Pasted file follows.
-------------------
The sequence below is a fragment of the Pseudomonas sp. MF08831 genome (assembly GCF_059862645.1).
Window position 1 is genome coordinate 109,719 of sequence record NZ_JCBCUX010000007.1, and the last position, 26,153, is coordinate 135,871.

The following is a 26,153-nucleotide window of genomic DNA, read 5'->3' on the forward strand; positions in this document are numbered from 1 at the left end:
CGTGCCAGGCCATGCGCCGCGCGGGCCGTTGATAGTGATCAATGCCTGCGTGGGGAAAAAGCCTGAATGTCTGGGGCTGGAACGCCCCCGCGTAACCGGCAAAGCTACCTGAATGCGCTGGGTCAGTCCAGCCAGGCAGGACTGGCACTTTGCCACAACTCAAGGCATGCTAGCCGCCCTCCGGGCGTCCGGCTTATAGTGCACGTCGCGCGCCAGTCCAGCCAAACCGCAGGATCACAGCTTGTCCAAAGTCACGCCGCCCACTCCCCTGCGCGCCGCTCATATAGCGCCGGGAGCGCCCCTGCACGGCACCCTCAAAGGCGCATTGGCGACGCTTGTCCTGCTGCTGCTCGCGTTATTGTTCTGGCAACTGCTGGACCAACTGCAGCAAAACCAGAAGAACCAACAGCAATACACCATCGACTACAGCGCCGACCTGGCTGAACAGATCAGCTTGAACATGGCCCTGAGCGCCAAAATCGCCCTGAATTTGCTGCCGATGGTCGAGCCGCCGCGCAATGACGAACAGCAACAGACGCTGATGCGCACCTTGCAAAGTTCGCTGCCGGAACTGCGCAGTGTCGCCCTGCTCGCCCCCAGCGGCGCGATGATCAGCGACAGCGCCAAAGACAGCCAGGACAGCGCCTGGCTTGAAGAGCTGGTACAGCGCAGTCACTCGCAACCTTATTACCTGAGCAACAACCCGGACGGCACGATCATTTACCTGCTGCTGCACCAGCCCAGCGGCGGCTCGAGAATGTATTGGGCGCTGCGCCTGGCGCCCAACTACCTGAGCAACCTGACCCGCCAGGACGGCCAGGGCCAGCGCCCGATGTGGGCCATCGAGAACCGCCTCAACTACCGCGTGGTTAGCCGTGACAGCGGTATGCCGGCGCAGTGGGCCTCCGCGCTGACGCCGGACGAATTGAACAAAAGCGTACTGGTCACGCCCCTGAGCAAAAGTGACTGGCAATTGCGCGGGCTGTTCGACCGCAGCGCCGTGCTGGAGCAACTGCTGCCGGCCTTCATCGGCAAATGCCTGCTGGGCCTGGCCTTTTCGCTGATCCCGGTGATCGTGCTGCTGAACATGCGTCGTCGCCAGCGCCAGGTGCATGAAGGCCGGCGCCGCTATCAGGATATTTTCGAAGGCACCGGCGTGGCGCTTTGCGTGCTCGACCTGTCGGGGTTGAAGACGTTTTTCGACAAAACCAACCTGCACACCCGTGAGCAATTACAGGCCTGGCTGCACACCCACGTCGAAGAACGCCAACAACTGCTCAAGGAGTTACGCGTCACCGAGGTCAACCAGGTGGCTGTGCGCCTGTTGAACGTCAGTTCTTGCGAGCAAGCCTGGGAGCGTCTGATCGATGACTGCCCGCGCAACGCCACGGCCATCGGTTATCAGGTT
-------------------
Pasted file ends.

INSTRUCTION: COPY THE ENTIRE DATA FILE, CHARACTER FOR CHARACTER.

The sequence below is a fragment of the Pseudomonas sp. MF08831 genome (assembly GCF_059862645.1).
Window position 1 is genome coordinate 109,719 of sequence record NZ_JCBCUX010000007.1, and the last position, 26,153, is coordinate 135,871.

The following is a 26,153-nucleotide window of genomic DNA, read 5'->3' on the forward strand; positions in this document are numbered from 1 at the left end:
CGTGCCAGGCCATGCGCCGCGCGGGCCGTTGATAGTGATCAATGCCTGCGTGGGGAAAAAGCCTGAATGTCTGGGGCTGGAACGCCCCCGCGTAACCGGCAAAGCTACCTGAATGCGCTGGGTCAGTCCAGCCAGGCAGGACTGGCACTTTGCCACAACTCAAGGCATGCTAGCCGCCCTCCGGGCGTCCGGCTTATAGTGCACGTCGCGCGCCAGTCCAGCCAAACCGCAGGATCACAGCTTGTCCAAAGTCACGCCGCCCACTCCCCTGCGCGCCGCTCATATAGCGCCGGGAGCGCCCCTGCACGGCACCCTCAAAGGCGCATTGGCGACGCTTGTCCTGCTGCTGCTCGCGTTATTGTTCTGGCAACTGCTGGACCAACTGCAGCAAAACCAGAAGAACCAACAGCAATACACCATCGACTACAGCGCCGACCTGGCTGAACAGATCAGCTTGAACATGGCCCTGAGCGCCAAAATCGCCCTGAATTTGCTGCCGATGGTCGAGCCGCCGCGCAATGACGAACAGCAACAGACGCTGATGCGCACCTTGCAAAGTTCGCTGCCGGAACTGCGCAGTGTCGCCCTGCTCGCCCCCAGCGGCGCGATGATCAGCGACAGCGCCAAAGACAGCCAGGACAGCGCCTGGCTTGAAGAGCTGGTACAGCGCAGTCACTCGCAACCTTATTACCTGAGCAACAACCCGGACGGCACGATCATTTACCTGCTGCTGCACCAGCCCAGCGGCGGCTCGAGAATGTATTGGGCGCTGCGCCTGGCGCCCAACTACCTGAGCAACCTGACCCGCCAGGACGGCCAGGGCCAGCGCCCGATGTGGGCCATCGAGAACCGCCTCAACTACCGCGTGGTTAGCCGTGACAGCGGTATGCCGGCGCAGTGGGCCTCCGCGCTGACGCCGGACGAATTGAACAAAAGCGTACTGGTCACGCCCCTGAGCAAAAGTGACTGGCAATTGCGCGGGCTGTTCGACCGCAGCGCCGTGCTGGAGCAACTGCTGCCGGCCTTCATCGGCAAATGCCTGCTGGGCCTGGCCTTTTCGCTGATCCCGGTGATCGTGCTGCTGAACATGCGTCGTCGCCAGCGCCAGGTGCATGAAGGCCGGCGCCGCTATCAGGATATTTTCGAAGGCACCGGCGTGGCGCTTTGCGTGCTCGACCTGTCGGGGTTGAAGACGTTTTTCGACAAAACCAACCTGCACACCCGTGAGCAATTACAGGCCTGGCTGCACACCCACGTCGAAGAACGCCAACAACTGCTCAAGGAGTTACGCGTCACCGAGGTCAACCAGGTGGCTGTGCGCCTGTTGAACGTCAGTTCTTGCGAGCAAGCCTGGGAGCGTCTGATCGATGACTGCCCGCGCAACGCCACGGCCATCGGTTATCAGGTT